So... the body shop needs to reimburse you for money that you saved them? Did the body shop agree to this up front? The problem is, it doesn't work that way. Maybe if the body shop is owned by your Uncle. And maybe not even then.

Again... Multiple issues created this mess. A body shop should not allow a customer to supply parts, unless the customer is the one paying the entire bill. That's their fault, and they should know better. And if a body shop is brave enough to allow a customer to supply parts on an insurance repair, parts should never be bought until the estimate is created. Why? The door skin is why. Which points back to that a body shop should never allow a customer to supply parts, unless the customer is the one paying the entire bill.
 
Messages
6,275
Location
Scruffy City
Progressive issued you a check. At that point, you could have done a few things with that check. You could have pocketed the money, and drove a damaged vehicle. You could have used that money and fixed it yourself with junkyard parts, and pocketed the remainder (if any was left). You could have used that money to hire someone to fix it on the side, in their garage.

However, when it was obvious that you were getting a body shop involved, which occurred when the body shop requested that an adjuster come to the body shop and provide an estimate for repairs, and was agreed to... then Progressive took back the money back that they'd paid to you. They're not in the business of paying for the same repair twice.

I'm not sure how you find that confusing. Progressive is going to pay the body shop directly. Period. They're not going to pay you, and then let you pay the body shop. That's not going to happen when it is their money, too many things to go wrong. Mechanic's Liens are one reason why, amongst other things. An insurance company pays a customer to pay a body shop. Before the repairs on the vehicle are complete, the customer goes to Vegas and loses all of the insurance money at the craps table. Then, when the body shop is done the vehicle, there's no money left for the body shop. Ooops.



Who is "they"? I stupidly assumed it was Progressive, but now it appears to be the body shop. My position on that hasn't changed. You just need to pay it and move on.



So... the body shop needs to reimburse you for money that you saved them? Did the body shop agree to this up front? The problem is, it doesn't work that way. Maybe if the body shop is owned by your Uncle. And maybe not even then.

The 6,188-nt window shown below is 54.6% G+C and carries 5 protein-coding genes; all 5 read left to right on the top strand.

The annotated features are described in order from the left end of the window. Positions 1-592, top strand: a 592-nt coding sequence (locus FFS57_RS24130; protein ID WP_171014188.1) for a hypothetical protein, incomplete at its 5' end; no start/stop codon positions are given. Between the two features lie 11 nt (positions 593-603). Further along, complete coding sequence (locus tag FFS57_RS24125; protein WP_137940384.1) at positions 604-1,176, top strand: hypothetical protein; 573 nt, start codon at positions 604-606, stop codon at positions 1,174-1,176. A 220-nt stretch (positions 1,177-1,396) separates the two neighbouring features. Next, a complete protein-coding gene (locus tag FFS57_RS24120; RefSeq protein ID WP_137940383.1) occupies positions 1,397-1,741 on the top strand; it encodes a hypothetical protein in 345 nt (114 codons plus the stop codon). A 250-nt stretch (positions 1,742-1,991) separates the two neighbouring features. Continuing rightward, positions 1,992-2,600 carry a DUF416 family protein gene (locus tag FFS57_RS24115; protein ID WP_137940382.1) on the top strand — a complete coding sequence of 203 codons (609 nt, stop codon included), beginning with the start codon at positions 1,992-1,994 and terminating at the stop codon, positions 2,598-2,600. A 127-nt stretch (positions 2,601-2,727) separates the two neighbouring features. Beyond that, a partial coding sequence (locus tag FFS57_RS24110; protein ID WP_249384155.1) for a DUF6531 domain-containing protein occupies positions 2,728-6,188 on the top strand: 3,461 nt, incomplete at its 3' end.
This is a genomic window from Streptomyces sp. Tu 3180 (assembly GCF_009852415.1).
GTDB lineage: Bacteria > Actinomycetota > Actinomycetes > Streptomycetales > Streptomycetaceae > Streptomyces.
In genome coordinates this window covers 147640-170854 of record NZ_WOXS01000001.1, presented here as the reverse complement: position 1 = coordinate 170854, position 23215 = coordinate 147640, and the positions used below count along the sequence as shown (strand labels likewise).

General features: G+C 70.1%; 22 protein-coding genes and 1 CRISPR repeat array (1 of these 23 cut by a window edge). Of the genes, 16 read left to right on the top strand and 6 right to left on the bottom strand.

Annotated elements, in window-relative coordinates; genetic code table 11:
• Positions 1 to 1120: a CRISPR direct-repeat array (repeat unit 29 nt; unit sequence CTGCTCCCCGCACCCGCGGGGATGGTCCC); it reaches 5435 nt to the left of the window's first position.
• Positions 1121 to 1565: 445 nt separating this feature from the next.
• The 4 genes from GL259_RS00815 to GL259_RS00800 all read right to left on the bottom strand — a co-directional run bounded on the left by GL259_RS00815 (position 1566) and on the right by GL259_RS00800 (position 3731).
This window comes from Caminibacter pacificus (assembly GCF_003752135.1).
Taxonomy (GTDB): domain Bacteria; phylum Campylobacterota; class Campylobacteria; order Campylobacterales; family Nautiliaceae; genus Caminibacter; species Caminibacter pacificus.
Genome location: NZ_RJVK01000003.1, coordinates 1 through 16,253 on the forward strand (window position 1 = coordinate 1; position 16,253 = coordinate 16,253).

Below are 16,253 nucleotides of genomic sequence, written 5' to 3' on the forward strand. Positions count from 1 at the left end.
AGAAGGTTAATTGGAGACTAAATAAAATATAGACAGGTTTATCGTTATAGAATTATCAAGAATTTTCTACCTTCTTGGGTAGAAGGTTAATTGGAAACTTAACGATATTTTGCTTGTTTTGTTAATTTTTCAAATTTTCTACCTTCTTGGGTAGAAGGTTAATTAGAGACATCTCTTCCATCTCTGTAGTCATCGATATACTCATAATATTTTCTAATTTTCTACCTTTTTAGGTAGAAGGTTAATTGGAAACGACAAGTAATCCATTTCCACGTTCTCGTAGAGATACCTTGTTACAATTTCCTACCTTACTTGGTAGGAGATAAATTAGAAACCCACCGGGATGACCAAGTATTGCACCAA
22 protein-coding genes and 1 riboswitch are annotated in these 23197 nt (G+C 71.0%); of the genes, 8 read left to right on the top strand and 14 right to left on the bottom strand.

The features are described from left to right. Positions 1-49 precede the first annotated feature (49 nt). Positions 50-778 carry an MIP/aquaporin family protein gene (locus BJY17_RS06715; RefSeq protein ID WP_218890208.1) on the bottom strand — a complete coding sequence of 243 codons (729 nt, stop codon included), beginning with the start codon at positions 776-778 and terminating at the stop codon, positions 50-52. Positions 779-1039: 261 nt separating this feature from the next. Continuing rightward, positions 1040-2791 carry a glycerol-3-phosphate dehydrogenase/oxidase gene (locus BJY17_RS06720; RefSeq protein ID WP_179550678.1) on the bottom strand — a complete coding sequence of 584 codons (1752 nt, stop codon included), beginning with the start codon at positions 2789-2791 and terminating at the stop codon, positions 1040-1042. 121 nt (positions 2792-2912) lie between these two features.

Again... Multiple issues created this mess. A body shop should not allow a customer to supply parts, unless the customer is the one paying the entire bill. That's their fault, and they should know better. And if a body shop is brave enough to allow a customer to supply parts on an insurance repair, parts should never be bought until the estimate is created. Why? The door skin is why. Which points back to that a body shop should never allow a customer to supply parts, unless the customer is the one paying the entire bill.

Err, NO - SMH. Read the contract.
 
Messages
5,885
Location
Suburban Washington DC
They're not going to pay you, and then let you pay the body shop.
Some 30 years ago my fathers was lightly rear ended in his Z24. We drove to an Allstate drive-in claims center and they cut him a check for about $1300. I replaced the bumper cover and tail light after adding some shims to the bumper bar for maybe $150 in parts, then had it painted at a body shop for another $150. Looked like it never happened.

BTW a year or two later he had another fender bender in the rear requiring bodywork. They looked under the bumper and said it wasn't repaired properly. That the frame rail should have been replaced. I don't remember the details but he got a check as before and took it to a shop to get it fixed.
 
Messages
4,710
Location
Ohio
The insurance company issued a check for "x" amount which includes labor and parts. You supplied some parts instead of the shop buying them so now the shop is ahead that amount of money. What are they supposed to do with this "extra" money ? Give it back to you ? How do they explain that to the insurance company ?
 

wtd

Messages
2,646
Location
southwest Mo.
In my experience with several different insurance companies over the years, If I owned the vehicle outright, the insurance Co. paid me directly and it was my choice to get it fixed or not. The only time I ever had the insurance Co. pay the shop directly was if I still had a lien on the vehicle.

At this point I would just eat the $132 because IMO it's not worth the fight.